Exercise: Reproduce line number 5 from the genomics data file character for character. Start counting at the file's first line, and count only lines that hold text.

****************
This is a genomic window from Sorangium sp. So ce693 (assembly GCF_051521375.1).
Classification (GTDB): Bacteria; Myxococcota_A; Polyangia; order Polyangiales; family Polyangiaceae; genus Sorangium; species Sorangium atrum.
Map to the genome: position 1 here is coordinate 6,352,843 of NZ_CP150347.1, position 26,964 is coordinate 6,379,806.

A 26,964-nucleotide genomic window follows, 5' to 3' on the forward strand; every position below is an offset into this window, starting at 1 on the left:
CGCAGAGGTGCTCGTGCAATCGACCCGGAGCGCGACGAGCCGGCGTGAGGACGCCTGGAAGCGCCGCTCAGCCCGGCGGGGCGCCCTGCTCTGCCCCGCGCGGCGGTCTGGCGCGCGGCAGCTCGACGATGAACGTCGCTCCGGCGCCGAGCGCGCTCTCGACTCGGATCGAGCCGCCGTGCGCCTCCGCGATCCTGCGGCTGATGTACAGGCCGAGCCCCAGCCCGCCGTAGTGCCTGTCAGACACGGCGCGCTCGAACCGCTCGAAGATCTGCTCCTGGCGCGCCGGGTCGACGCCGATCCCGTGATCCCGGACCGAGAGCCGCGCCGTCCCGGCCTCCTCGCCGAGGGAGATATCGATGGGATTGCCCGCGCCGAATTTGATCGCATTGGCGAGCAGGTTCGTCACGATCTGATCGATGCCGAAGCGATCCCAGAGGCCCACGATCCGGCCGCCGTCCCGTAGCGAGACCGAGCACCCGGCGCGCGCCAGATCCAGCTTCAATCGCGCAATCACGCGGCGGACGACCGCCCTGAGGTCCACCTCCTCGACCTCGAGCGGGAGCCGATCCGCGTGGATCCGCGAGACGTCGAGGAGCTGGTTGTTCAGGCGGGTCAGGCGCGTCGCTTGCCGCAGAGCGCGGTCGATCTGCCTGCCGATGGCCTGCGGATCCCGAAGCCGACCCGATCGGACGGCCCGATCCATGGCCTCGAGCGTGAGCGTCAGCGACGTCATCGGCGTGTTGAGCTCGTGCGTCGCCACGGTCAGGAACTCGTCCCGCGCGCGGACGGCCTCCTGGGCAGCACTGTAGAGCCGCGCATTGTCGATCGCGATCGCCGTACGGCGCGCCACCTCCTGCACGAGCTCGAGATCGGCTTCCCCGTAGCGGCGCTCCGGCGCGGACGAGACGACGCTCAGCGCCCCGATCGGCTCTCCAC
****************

CGCAGAGGTGCTCGTGCAATCGACCCGGAGCGCGACGAGCCGGCGTGAGGACGCCTGGAAGCGCCGCTCAGCCCGGCGGGGCGCCCTGCTCTGCCCCGCGCGGCGGTCTGGCGCGCGGCAGCTCGACGATGAACGTCGCTCCGGCGCCGAGCGCGCTCTCGACTCGGATCGAGCCGCCGTGCGCCTCCGCGATCCTGCGGCTGATGTACAGGCCGAGCCCCAGCCCGCCGTAGTGCCTGTCAGACACGGCGCGCTCGAACCGCTCGAAGATCTGCTCCTGGCGCGCCGGGTCGACGCCGATCCCGTGATCCCGGACCGAGAGCCGCGCCGTCCCGGCCTCCTCGCCGAGGGAGATATCGATGGGATTGCCCGCGCCGAATTTGATCGCATTGGCGAGCAGGTTCGTCACGATCTGATCGATGCCGAAGCGATCCCAGAGGCCCACGATCCGGCCGCCGTCCCGTAGCGAGACCGAGCACCCGGCGCGCGCCAGATCCAGCTTCAATCGCGCAATCACGCGGCGGACGACCGCCCTGAGGTCCACCTCCTCGACCTCGAGCGGGAGCCGATCCGCGTGGATCCGCGAGACGTCGAGGAGCTGGTTGTTCAGGCGGGTCAGGCGCGTCGCTTGCCGCAGAGCGCGGTCGATCTGCCTGCCGATGGCCTGCGGATCCCGAAGCCGACCCGATCGGACGGCCCGATCCATGGCCTCGAGCGTGAGCGTCAGCGACGTCATCGGCGTGTTGAGCTCGTGCGTCGCCACGGTCAGGAACTCGTCCCGCGCGCGGACGGCCTCCTGGGCAGCACTGTAGAGCCGCGCATTGTCGATCGCGATCGCCGTACGGCGCGCCACCTCCTGCACGAGCTCGAGATCGGCTTCCCCGTAGCGGCGCTCCGGCGCGGACGAGACGACGCTCAGCGCCCCGATCGGCTCTCCAC